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My mother keeps every­thing. From pig trinkets my brother and I gave to her as children to family heir­looms that friends or family gave to her since her childhood, she still has it all. Most of all, she trea­sures the hand­iwork of her two sons.

Over the summer, while cleaning out my brother’s room for some guests, I went through an old box of art projects from ele­mentary school. Included in this col­lection were several poems I had written and “artis­ti­cally” dec­o­rated across con­struction paper. My poetry was dreadful and – to be quite honest – worthless, but my mom would never get rid of it.

It was choppy, mostly illegible, and poorly rhymed in the sim­plest of words, but it was a treasure for my mom because I created it.

I would con­sider myself blas­phemous if I were to claim that poetry is worthless, but a great part of its value stems from its intrinsic lack of what one might call “prac­tical use.” Poetry is a fully human pursuit, because the poet rec­og­nizes beauty and reflects upon it in such a way that others may under­stand and con­ceive of that action, or moment, or sight. Poetry is an active pursuit to rec­ognize and share beauty.

In his essay, “The Defense of Poetry,” Sir Philip Sidney argues for the value of poetry by sep­a­rating it from other activ­ities and pur­suits, such as horse­manship, which men do for pleasure, but also for the skill and prac­ti­cality and mon­etary worth of the mate­rials and skill. He names it a pursuit for no purpose but for beauty.

“The poet only bringeth his own stuff, and doth not learn a conceit out of a matter, but maketh matter for a conceit; since neither his description nor his end con­taineth any evil, the thing described cannot be evil,” Sidney says.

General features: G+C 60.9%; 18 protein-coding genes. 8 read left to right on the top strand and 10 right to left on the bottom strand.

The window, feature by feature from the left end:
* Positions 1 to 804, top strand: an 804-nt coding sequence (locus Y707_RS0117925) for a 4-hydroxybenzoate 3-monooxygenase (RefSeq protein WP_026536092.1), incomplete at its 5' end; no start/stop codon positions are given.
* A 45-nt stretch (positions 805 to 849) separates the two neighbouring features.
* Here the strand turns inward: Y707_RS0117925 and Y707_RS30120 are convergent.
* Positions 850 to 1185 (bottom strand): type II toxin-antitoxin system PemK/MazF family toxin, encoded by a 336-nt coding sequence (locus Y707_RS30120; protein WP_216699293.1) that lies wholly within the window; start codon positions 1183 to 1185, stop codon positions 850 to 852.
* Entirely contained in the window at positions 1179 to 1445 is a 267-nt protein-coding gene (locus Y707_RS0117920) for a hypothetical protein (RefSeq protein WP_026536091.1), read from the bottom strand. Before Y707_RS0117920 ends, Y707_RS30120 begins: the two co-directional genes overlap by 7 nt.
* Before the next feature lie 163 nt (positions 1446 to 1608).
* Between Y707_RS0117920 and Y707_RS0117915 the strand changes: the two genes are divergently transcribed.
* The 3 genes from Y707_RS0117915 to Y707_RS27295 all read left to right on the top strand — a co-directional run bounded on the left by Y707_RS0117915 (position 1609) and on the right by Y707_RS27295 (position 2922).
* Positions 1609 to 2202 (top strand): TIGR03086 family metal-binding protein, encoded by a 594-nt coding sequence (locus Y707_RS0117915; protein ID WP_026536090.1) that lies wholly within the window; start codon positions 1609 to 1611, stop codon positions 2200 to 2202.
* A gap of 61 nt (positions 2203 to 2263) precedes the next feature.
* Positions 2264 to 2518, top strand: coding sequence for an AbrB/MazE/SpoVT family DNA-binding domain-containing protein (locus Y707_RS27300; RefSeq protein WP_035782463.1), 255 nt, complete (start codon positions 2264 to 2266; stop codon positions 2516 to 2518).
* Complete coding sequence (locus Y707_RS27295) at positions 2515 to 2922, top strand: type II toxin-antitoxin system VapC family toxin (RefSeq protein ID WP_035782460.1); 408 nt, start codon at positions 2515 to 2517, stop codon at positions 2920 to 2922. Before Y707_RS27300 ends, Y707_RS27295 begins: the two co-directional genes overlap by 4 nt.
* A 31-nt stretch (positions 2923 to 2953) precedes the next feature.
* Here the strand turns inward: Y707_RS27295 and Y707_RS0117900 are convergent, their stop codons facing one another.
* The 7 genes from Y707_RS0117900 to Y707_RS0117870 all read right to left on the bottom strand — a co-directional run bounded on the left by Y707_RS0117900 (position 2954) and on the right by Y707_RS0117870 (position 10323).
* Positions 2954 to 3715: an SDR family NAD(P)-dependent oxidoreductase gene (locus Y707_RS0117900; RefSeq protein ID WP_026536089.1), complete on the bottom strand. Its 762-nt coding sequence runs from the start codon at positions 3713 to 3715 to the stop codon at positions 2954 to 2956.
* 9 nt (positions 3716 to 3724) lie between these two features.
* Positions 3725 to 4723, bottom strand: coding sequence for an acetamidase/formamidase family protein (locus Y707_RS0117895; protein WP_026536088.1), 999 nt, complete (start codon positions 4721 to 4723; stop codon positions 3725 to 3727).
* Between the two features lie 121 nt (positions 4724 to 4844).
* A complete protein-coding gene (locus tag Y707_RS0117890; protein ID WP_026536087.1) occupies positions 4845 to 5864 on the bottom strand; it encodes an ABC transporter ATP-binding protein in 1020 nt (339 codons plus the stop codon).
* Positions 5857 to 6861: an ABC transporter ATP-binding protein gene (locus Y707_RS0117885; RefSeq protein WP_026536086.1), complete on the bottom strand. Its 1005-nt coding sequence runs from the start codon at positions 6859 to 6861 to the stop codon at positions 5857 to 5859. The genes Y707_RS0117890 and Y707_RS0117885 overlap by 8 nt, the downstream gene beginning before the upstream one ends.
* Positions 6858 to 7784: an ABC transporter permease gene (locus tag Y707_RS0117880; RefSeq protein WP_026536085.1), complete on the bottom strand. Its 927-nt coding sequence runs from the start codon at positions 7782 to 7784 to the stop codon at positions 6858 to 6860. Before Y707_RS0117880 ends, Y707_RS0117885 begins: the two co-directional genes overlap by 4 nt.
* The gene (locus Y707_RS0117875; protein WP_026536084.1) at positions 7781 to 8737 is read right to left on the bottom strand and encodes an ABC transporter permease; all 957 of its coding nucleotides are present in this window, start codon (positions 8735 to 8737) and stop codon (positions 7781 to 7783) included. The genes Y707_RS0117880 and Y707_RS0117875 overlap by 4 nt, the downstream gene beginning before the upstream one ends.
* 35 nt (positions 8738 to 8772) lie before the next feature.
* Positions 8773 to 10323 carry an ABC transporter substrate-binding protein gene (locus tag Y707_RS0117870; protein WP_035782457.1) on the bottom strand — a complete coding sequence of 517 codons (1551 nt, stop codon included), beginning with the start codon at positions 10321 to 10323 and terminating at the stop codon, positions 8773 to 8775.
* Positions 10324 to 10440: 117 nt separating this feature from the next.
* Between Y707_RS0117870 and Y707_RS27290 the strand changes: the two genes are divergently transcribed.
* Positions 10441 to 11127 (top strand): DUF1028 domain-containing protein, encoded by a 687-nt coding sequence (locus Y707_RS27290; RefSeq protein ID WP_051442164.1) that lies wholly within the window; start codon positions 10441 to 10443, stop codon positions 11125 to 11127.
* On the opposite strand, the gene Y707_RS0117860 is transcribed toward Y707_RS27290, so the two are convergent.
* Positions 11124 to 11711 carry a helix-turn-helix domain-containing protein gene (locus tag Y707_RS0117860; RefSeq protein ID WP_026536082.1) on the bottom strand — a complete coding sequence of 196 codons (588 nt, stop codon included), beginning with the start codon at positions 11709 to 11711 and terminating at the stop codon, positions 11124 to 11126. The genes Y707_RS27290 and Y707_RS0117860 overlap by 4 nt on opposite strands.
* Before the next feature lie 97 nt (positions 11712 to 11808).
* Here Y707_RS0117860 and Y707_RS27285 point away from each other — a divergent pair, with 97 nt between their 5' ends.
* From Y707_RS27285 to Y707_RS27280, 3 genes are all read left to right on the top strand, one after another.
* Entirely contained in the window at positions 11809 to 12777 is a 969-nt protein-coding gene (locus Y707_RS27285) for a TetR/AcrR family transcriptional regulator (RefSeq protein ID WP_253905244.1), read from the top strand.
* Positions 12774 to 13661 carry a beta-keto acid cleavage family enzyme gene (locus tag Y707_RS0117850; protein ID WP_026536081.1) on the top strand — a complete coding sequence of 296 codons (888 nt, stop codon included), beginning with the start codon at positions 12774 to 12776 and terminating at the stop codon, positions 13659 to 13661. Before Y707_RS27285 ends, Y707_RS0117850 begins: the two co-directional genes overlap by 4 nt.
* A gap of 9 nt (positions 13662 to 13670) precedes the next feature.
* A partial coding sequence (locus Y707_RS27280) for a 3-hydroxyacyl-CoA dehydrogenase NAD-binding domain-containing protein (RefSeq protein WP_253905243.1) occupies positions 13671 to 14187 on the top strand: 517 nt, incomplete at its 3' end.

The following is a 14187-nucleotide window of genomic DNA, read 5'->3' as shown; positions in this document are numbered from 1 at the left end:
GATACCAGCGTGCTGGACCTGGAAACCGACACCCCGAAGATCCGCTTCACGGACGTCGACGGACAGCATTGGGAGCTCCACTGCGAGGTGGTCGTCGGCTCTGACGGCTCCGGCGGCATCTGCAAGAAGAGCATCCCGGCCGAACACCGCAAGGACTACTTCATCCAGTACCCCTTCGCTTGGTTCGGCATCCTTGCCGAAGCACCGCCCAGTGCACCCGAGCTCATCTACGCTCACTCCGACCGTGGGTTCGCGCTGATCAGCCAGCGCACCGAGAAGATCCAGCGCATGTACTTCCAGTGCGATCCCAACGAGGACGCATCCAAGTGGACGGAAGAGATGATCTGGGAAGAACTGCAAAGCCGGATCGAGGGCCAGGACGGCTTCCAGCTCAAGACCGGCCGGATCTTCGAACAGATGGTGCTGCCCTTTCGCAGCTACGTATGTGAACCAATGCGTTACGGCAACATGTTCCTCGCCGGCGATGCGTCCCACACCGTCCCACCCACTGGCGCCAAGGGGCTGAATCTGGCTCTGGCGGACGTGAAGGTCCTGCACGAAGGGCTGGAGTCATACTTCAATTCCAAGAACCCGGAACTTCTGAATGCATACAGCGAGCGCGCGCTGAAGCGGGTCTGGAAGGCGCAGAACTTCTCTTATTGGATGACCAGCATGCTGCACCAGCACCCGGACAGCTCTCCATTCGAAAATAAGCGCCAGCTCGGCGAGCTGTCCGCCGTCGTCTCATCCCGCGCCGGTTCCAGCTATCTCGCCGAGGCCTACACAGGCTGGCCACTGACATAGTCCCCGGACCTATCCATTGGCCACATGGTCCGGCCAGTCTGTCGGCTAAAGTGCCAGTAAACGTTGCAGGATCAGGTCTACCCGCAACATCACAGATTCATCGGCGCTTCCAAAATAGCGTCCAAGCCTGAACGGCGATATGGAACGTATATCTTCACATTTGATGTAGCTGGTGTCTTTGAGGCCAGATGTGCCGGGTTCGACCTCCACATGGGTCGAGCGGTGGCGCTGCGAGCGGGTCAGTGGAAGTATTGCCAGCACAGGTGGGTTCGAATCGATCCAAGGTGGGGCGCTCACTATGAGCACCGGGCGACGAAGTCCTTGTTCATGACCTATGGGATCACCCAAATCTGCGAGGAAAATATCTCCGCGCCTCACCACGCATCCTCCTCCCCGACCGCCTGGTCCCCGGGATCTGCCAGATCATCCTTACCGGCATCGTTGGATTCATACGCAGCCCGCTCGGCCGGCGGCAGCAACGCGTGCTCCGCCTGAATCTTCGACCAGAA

Poetry takes raw action, nature, and thought and reflects it in a human way, bringing about an image of humanity in even com­pletely inhuman things.

Works of art, while often strik­ingly similar to reality, are feats of the imag­i­nation. Poetry teaches some­thing invaluably human to people. It uses extra­or­dinary human instances, examples of life that appear unusual, to teach its audience about what we, too, endure.

“The poet never maketh any circles about your imag­i­nation, to conjure you to believe for true what he writeth.” Sidney writes. “He citeth not author­ities of other his­tories, but even for his entry calleth the sweet Muses to inspire into him a good invention; in troth, not laboring to tell you what is or is not, but what should or should not be.”

The worth of poetry does, in great part, come down to the worn out old idiom “beauty is in the eye of the beholder,” as arguing the bril­liance in a work or the effort it may have taken to create some­thing is not the same as the value and power that emanates from a truly beau­tiful poem. Beauty is sub­jective in so far as not all people admire and under­stand the same ideas, but the ability to rec­ognize beauty, pure and unadul­terated, is what makes people human. Not to be able to rec­ognize beauty is to lack an essential aspect of person-ness.

Poetry is a reflection on beauty. It can do this in many ways. It can be done well and it can be done very, very poorly, but it opens the reflec­tions of the soul on some­thing majestic which essen­tially brings out love and the ability to connect and relate to other humans.

In this regard, the writing of a semi-lit­erate child can be valuable. It is not great, and it is not valuable to any other person, but it gave to my mom a glimpse of what was lovely, and shows that even a child is drawn to express the impact of wonder upon himself.